Though the first few levels could possibly be a bit wild with some players rolling consistently well and others rolling consistently poorly, odds are that things will begin to even out after third or fourth level. The magic-user, for instance, requires a 26 to advance from 4th to 5th. The fastest she could have reached 4th level would have been four sessions (very quickly indeed) but she would have had to use all of her XP and roll twenties every time it was mathematically possible for her to advance. (After the third session, even rolling a 20 would not have advanced her because she would have had only 2 XP and needed a 23.) With a 26 required, that means that our example magic-user would have to play a minimum of six sessions at 4th level to accumulate six more XP and then roll a 20 to advance to 5th. Ten sessions to 5th level may seem quite quick to some (it does to me) but if a player can hit 20s in four straight rolls to advance, I say let them advance.
Besides the practical matter of characters in my games rarely reaching 9th or 10th level let alone 13th, another reason that our rules currently have a soft cap of 12th level is that as the rolls to advance become larger, the variability of the d20 becomes less and less of an issue. For instance, a ranger character would need a 45 to advance from 16th level to 17th. That means that a minimum of 25 XP, earned at one per session, would be required to achieve this. That removes a lot of the uncertainty about advancing at very high levels, making the number of sessions (to amass XP) more important than the actual rolling. I’m not sure if this is a bug or a feature, but I’m inclined to think it might be the latter. I will have to see this system in action for a while before I try to decide, though.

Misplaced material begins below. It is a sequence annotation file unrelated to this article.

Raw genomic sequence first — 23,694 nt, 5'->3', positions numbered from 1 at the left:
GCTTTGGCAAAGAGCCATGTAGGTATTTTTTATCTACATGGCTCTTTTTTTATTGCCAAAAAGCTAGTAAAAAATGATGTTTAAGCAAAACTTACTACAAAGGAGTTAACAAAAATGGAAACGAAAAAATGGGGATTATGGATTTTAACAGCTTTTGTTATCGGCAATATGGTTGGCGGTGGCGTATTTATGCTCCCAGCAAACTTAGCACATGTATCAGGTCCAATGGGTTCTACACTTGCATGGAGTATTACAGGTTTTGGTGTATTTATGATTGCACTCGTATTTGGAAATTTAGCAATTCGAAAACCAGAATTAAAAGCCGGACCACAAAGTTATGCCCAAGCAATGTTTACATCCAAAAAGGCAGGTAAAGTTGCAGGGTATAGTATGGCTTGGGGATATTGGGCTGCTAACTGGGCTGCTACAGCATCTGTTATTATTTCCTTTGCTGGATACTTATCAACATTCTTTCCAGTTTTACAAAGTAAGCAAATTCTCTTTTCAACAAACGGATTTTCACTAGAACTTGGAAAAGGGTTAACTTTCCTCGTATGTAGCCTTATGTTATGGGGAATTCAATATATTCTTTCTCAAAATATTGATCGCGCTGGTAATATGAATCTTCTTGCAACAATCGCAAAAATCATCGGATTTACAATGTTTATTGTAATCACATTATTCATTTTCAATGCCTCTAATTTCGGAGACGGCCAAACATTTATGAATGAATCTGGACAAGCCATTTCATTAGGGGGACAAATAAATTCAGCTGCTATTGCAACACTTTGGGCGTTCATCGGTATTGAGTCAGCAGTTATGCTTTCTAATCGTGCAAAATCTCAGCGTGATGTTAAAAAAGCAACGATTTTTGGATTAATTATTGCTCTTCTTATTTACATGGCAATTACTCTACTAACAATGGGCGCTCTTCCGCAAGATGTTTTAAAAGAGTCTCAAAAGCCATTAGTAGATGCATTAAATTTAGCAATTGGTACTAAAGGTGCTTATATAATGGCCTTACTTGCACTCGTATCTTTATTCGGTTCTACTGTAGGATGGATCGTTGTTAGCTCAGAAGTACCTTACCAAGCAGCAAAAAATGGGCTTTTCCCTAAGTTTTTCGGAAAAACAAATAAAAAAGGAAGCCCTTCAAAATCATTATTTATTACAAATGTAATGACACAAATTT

I have run these numbers through many simulations, tweaking them a bit here and there to get things where I want them. A fighter, for instance, will be 11th or 12th level after 100 sessions. That’s two years of weekly sessions. A magic-user will be 9th or 10th. A paladin will be 8th or (maybe) 9th. This seems about right to me. However, I freely acknowledge that my sensibilities about rate of character advancement may not match those of others, and I’m keen to hear what you think.
A simple tweak for those who disagree with requirements would be to give, say, a +2 adjustment to all rolls or lower every requirement by two. Or, perhaps, those who have not increased the thief’s abilities feel that the class should be easier to advance in, so they give it a bonus of 1. Or make magic-users more difficult to advance beyond 5th level. Not that customizing standard XP tables was all that tough, but these small numbers and the fact that it’s a single target rather than a range make such class tweaking even easier.
NEXT: There is a modifier to the numbers on this table due to race. Humans have no modifier and use the listed numbers. Dwarves, elves, gnomes, halflings, half-elves, and half-orcs each must pay a penalty due to the extra abilities that demi-humans have. These penalties will be listed and discussed in tomorrow’s post, along with the elimination of a long-controversial element of the game.